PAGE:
Background: Recently anti-CCP testing has become popular in the diagnosis of rheumatoid arthritis (RA). However, the inadequate reporting of the relevant diagnostic studies may overestimate and bias the results, directing scientists into making false decisions. The aim of the present study was to evaluate the reporting quality of studies used anti-CCP2 for the diagnosis of RA and to explore the impact of reporting quality on pooled estimates of diagnostic measures.
Methods: PubMed was searched for clinical studies investigated the diagnostic accuracy of anti-CCP. The studies were evaluated for their reporting quality according to STARD statement. The overall reporting quality and the differences between high and low quality studies were explored. The effect of reporting quality on pooled estimates of diagnostic accuracy was also examined.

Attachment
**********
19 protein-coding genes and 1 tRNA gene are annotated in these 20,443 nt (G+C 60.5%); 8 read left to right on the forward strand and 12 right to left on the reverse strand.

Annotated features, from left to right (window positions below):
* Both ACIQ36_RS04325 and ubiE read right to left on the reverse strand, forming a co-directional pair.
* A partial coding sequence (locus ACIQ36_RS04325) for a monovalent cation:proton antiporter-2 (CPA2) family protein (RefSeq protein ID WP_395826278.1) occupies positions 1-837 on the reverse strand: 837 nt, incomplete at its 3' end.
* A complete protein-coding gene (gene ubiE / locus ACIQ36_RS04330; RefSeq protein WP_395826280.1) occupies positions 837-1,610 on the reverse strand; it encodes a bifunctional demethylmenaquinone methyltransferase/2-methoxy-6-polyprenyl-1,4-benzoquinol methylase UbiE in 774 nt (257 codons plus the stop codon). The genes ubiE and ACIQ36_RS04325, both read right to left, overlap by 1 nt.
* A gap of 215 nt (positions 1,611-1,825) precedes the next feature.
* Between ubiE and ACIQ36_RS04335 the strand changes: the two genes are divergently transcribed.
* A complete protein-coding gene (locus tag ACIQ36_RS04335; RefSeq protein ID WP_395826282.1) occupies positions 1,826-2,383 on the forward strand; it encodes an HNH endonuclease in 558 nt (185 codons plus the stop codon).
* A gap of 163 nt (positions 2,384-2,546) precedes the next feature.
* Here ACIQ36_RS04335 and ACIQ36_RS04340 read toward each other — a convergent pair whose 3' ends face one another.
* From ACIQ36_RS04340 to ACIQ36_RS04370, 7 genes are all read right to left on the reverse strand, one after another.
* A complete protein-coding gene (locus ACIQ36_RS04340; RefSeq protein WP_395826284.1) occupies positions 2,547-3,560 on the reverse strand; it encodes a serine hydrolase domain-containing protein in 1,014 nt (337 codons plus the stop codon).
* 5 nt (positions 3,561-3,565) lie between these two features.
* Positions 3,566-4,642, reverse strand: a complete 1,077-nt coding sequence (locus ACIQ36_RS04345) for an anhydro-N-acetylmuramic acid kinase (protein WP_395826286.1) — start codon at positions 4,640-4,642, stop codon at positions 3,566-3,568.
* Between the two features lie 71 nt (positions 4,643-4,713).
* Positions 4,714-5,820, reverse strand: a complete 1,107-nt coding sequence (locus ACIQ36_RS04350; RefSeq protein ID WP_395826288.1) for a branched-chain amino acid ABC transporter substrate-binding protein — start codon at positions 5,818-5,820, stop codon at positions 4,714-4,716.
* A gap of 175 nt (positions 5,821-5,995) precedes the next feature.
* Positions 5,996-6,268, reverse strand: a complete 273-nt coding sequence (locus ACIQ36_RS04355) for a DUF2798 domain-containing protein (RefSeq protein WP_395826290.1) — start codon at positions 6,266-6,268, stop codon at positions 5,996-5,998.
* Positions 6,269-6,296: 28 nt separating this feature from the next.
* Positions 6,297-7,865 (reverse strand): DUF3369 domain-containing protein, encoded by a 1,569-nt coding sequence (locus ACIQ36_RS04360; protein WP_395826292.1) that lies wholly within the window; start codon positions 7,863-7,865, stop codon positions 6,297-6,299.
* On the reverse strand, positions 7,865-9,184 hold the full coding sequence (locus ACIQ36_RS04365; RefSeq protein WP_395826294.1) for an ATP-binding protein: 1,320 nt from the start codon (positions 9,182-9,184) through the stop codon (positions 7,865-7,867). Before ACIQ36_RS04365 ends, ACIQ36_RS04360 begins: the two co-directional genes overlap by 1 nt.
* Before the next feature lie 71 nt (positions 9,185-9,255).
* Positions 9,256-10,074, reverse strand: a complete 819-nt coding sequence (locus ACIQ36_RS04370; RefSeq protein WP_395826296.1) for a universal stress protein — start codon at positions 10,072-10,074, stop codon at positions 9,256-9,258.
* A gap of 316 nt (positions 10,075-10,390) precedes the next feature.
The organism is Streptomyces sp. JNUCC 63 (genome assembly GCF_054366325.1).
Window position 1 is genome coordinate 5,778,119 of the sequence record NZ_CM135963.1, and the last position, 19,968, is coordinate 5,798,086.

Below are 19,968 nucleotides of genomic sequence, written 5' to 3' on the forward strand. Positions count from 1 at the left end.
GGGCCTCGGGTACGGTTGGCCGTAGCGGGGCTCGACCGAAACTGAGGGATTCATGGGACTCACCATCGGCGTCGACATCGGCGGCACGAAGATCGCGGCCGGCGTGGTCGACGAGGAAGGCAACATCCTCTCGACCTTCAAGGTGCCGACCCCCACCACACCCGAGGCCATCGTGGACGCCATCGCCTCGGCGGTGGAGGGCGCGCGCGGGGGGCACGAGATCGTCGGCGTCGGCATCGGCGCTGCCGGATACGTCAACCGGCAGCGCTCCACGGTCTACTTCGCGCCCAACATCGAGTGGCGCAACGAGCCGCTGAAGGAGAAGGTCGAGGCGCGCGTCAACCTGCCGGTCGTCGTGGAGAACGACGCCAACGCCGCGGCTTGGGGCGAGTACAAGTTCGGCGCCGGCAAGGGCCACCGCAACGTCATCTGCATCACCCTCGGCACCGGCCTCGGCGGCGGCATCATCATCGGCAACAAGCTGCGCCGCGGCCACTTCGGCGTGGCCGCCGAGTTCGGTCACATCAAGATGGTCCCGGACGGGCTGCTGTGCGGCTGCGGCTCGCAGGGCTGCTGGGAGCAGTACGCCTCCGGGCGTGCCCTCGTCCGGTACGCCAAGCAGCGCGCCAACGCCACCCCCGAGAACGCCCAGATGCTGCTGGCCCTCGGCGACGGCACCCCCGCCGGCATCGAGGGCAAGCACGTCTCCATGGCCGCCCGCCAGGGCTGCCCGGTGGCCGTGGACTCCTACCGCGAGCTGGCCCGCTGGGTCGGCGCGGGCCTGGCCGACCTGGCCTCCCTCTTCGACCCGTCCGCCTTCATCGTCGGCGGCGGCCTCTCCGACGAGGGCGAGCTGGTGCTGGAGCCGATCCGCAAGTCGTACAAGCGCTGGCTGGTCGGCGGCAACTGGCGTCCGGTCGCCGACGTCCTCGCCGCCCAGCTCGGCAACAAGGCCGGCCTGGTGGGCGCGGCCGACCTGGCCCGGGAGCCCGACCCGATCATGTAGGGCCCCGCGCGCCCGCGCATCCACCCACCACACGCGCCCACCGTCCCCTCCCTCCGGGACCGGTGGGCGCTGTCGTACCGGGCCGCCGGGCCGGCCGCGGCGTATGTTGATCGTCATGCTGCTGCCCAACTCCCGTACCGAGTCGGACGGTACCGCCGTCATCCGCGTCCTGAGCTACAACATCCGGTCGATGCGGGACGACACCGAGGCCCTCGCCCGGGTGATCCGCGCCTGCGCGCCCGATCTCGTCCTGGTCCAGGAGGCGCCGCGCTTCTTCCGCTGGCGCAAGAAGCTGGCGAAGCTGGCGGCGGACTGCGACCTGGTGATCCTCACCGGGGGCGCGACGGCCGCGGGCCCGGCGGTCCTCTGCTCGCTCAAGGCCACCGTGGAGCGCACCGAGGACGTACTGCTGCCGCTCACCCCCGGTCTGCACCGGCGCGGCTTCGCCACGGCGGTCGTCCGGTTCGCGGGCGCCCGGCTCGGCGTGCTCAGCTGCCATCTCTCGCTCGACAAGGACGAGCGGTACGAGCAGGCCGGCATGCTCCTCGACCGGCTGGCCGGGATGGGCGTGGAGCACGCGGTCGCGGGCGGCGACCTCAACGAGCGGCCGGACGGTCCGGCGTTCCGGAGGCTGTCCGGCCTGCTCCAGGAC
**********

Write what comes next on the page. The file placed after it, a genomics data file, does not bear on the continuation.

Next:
Results: The overall reporting quality was relatively good but there are some essential methodological aspects of the studies that are seldom reported making the assessment of study validity difficult. Comparing the quality of reporting in high versus low quality articles, significant differences were seen in a relatively large number of methodological items. Overall, the STARD score (high/low) has no effect on the pooled sensitivities and specificities. However, the reporting of specific STARD items (e.g. reporting sufficiently the methods used in calculating the measures of diagnostic accuracy and reporting of demographic and clinical characteristics/features of the study population) has an effect on sensitivity and specificity.
Conclusions: The reporting quality of the diagnostic studies needs further improvement since the study quality may bias the estimates of diagnostic accuracy.